The invention is best described by illustrations of preferred compositions of the improved wax polishing composition. It is understood, however, that these compositions are given by way of The polishing compositions are best prepared by melting the waxes and adding the solvent with thorough stirring. The material is then poured in suitable containers and allowed to cool. For optimum results, adherence to certain specified temperatures in the preparation of the polishing compositions is desirable. The waxes should be melted by heating and the solvent should also be heated to such a temperature so that the ad- Application February 27, 1936, Serial No. 66,062 7 mixture of the wax and the solvent will have a temperature of approximately 60 deg. C. at which temperature it is poured into containers. The procedure disclosed and claimed in co-pending application S. N. 748,666 filed October 17, 1934 in the name of Pickens and Thompson has been found to yield satisfactory results.

Example 2 Parts by I Weight Carnauba wax 16 Ceresin wax s 11 Mineral spirits; 71 Lauryl acid phthalate 2 100 Examplea Parts by weight Carnauba waxi 16 Paraflin wax 5 Beeswax 6 Mineral spirits '71 Lauryl acid phthalate 2 100 Example 4 Parts by 7 Weight Candelilla wax 16 Paraffin wax 11 Mineral spirits 71 Lauryl acid phthalate 2 100 Example 5 Parts by weight Carnauba wax 15 Paraifin wax l5 Mineral spirits 68 Lauryl acid phthalate 2 100 Example 6 Parts by weight Carnauba wax 16 Parafiin wax 11 Citronellol 2 Mineral spirits 69 Lauryl acid phthalate 2 In this example it is preferred to melt the waxes and bring the temperature to 160 deg. C. and the solvent to 20 deg. C. before mixing the two. The resulting mixture should have a temperature of approximately 60 deg. C. before being placed in suitable containers and allowed to cool.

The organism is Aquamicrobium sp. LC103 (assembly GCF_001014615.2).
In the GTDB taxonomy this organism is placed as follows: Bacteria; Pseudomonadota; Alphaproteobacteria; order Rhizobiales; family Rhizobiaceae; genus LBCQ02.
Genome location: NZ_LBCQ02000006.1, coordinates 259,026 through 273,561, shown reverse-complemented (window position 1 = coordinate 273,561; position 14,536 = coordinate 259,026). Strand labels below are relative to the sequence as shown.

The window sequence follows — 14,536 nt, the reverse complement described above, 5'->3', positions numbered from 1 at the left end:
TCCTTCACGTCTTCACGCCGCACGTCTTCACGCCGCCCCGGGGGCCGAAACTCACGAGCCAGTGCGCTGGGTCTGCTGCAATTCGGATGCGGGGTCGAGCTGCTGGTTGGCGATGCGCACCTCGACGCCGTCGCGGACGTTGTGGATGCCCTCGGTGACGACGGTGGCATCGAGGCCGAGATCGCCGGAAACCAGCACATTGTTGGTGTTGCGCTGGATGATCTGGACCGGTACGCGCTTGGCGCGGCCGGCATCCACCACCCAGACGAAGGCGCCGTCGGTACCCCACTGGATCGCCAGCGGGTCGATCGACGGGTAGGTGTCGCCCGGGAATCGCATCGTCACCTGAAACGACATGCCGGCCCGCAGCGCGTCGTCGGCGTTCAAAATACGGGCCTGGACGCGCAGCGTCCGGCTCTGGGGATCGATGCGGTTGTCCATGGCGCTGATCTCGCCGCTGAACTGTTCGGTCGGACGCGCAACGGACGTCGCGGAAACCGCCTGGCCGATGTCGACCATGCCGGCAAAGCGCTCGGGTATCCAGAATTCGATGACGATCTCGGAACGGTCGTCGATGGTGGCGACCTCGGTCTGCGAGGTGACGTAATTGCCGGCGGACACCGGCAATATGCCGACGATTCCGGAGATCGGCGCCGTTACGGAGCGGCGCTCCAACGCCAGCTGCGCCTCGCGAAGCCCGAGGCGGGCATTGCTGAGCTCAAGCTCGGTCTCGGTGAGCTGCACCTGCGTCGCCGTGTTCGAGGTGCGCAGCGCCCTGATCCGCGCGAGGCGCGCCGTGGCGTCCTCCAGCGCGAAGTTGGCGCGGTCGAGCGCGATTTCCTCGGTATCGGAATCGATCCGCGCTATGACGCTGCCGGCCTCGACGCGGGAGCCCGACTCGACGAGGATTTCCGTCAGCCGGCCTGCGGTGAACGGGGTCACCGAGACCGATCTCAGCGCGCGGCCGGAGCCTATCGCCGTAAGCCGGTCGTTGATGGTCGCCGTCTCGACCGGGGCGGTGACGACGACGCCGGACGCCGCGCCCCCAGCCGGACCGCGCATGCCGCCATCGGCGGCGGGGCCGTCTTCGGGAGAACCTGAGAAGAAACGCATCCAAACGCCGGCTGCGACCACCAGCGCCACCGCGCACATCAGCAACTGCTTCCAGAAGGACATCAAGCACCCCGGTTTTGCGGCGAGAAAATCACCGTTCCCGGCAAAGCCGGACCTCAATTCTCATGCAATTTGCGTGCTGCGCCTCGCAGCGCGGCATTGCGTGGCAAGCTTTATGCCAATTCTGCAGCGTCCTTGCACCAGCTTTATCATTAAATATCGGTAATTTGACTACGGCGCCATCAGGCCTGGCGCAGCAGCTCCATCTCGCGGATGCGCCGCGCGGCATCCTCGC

The examples given represent preferred com.- binations of waxes but it is to be understood that other combinations and proportions may be used without departing from the spirit of the invention. Such other combinations and proportions will be readily apparent to those skilled in the art of preparing wax polishing compositions.